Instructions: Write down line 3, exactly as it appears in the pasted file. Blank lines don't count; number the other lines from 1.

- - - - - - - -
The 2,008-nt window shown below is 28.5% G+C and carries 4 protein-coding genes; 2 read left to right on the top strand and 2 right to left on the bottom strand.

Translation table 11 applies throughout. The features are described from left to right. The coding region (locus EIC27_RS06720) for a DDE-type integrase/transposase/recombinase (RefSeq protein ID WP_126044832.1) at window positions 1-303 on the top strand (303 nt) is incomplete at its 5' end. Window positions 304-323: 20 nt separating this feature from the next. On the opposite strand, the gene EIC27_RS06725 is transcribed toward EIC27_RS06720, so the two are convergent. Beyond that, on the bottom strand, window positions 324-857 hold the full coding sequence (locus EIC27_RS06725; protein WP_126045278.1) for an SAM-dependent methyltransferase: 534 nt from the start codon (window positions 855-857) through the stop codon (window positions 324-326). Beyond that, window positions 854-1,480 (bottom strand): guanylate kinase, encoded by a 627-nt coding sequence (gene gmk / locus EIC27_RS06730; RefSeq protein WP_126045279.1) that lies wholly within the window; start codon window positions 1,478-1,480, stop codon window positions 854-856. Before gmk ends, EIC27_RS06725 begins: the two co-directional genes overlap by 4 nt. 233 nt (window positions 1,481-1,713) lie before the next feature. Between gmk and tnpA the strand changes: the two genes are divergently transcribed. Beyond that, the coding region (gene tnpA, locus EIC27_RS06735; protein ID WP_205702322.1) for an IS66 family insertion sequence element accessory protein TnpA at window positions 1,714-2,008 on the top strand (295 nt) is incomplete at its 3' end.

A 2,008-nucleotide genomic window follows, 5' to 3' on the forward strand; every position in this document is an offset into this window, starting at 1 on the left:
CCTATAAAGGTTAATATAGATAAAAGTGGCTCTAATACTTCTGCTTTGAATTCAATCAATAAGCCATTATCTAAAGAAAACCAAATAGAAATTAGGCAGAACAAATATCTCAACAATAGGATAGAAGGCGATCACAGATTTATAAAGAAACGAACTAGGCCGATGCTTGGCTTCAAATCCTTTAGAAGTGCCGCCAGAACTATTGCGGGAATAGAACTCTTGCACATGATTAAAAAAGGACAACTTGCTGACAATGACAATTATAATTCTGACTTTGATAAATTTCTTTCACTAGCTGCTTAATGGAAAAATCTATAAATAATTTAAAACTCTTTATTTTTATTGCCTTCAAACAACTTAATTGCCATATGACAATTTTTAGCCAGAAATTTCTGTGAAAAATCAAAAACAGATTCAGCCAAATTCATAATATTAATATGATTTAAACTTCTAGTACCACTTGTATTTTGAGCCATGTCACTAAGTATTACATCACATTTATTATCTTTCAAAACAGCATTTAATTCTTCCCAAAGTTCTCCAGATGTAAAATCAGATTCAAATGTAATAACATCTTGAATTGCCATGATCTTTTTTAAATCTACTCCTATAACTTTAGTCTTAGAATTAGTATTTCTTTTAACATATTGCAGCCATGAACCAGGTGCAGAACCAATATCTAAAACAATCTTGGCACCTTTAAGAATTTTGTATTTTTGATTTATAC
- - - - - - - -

A 2,008-nucleotide genomic window follows, 5' to 3' on the forward strand; every position in this document is an offset into this window, starting at 1 on the left: